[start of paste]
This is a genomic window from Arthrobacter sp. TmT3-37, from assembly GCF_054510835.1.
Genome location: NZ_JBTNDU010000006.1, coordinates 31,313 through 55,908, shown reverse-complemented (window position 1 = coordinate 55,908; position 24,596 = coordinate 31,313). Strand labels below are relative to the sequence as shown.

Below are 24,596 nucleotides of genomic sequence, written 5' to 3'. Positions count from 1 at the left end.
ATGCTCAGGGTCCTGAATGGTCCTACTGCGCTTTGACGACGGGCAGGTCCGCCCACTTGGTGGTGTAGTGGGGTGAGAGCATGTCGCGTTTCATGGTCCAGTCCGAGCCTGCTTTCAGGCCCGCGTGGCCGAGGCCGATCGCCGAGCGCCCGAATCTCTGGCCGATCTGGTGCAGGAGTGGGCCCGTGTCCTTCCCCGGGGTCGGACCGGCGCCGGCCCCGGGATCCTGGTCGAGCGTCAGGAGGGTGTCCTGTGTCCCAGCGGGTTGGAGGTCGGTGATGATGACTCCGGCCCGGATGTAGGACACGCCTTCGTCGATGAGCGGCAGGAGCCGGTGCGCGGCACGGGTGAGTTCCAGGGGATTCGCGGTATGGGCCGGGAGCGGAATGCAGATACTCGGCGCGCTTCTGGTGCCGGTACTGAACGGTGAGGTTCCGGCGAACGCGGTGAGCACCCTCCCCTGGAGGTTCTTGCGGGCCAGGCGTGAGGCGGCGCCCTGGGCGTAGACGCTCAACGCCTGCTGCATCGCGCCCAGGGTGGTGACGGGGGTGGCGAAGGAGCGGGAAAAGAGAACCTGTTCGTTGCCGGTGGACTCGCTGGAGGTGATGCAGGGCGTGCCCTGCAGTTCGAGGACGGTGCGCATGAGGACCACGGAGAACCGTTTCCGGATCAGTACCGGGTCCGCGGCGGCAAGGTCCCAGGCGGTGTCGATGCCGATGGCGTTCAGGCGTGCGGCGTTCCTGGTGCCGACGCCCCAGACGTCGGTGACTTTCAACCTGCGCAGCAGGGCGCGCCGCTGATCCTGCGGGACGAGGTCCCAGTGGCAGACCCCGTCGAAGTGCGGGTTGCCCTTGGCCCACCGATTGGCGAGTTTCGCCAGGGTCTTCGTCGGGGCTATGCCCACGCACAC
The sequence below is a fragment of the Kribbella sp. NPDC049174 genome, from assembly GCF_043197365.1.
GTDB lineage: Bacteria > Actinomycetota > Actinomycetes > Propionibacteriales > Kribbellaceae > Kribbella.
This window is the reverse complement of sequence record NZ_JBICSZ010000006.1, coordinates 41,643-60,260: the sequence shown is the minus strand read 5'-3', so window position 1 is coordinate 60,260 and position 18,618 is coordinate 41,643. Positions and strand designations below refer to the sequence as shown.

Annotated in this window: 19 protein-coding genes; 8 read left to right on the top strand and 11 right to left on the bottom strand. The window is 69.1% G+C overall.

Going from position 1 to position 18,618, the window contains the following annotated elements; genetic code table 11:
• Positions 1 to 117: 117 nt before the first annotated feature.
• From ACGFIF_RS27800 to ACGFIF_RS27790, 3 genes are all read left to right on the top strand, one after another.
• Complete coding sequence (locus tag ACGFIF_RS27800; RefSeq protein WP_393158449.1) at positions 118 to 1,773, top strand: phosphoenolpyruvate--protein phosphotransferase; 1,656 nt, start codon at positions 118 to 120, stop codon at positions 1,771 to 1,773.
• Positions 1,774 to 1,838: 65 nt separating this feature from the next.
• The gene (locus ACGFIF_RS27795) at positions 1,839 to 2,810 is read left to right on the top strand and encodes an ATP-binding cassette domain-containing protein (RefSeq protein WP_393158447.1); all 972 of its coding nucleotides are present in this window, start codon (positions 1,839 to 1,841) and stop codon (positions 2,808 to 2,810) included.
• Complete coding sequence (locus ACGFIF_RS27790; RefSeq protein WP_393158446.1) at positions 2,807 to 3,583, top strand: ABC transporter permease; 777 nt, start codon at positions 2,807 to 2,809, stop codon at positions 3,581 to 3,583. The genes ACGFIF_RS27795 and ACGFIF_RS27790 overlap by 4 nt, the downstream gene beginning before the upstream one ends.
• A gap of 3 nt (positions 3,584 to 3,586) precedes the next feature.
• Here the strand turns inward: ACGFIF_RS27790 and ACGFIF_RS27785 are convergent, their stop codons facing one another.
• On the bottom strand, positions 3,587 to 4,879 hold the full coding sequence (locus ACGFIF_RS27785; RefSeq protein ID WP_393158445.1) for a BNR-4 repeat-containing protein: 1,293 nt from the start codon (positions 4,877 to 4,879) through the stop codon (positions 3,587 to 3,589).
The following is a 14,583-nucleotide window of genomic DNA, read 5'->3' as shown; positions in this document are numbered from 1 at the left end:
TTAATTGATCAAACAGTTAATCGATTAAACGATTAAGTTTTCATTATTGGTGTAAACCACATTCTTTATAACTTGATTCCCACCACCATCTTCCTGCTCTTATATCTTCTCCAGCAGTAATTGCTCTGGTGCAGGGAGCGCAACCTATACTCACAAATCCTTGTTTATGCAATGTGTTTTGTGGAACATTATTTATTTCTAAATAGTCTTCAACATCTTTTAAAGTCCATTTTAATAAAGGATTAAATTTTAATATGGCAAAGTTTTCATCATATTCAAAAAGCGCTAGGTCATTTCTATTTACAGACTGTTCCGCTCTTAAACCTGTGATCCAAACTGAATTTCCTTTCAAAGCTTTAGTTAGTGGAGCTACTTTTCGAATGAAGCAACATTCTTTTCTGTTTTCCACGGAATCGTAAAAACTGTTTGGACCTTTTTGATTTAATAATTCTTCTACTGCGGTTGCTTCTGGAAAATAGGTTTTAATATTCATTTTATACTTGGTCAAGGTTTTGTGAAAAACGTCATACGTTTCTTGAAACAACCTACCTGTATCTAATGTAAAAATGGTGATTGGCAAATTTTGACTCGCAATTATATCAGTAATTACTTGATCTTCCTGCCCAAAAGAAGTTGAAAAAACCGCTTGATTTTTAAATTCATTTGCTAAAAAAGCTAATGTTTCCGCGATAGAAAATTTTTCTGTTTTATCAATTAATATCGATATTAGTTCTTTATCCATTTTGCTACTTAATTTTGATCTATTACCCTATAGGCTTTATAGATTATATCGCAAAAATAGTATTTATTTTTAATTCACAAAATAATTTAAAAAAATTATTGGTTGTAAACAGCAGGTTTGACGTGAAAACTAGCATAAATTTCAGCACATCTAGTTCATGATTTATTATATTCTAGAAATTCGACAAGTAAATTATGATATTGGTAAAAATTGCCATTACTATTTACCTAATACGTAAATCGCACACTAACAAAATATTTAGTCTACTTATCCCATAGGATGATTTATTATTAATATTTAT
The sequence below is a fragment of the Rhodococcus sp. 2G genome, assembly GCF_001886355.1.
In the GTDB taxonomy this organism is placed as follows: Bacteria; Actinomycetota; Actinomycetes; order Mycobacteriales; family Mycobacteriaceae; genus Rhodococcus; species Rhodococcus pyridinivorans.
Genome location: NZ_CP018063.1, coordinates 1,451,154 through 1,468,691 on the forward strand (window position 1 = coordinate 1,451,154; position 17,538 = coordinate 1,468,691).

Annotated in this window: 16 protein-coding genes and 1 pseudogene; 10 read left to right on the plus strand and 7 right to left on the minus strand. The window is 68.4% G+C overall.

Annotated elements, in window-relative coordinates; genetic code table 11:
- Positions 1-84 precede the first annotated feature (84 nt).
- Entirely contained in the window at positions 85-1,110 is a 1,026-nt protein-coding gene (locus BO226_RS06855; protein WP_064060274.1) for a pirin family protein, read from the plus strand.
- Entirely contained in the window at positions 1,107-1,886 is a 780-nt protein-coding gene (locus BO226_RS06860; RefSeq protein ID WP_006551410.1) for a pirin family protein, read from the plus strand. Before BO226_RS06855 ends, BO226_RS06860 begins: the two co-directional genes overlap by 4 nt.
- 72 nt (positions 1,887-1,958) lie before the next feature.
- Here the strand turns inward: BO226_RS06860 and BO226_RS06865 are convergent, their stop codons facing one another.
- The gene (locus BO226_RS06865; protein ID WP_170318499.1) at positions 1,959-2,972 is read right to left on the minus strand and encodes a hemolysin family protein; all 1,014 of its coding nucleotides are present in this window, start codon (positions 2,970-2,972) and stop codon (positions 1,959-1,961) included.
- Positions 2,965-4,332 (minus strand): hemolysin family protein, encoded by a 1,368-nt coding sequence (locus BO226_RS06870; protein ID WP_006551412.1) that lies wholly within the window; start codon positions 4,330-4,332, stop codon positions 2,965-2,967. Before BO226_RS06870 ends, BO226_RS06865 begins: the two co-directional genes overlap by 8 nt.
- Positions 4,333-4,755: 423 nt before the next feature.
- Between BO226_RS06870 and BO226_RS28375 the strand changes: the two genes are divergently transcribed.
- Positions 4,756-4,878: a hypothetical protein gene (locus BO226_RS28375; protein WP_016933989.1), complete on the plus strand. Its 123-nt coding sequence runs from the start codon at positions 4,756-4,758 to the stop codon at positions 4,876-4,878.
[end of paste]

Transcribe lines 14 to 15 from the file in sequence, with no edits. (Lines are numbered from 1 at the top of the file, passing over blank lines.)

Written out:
• The gene (locus ACGFIF_RS27795) at positions 1,839 to 2,810 is read left to right on the top strand and encodes an ATP-binding cassette domain-containing protein (RefSeq protein WP_393158447.1); all 972 of its coding nucleotides are present in this window, start codon (positions 1,839 to 1,841) and stop codon (positions 2,808 to 2,810) included.
• Complete coding sequence (locus ACGFIF_RS27790; RefSeq protein WP_393158446.1) at positions 2,807 to 3,583, top strand: ABC transporter permease; 777 nt, start codon at positions 2,807 to 2,809, stop codon at positions 3,581 to 3,583. The genes ACGFIF_RS27795 and ACGFIF_RS27790 overlap by 4 nt, the downstream gene beginning before the upstream one ends.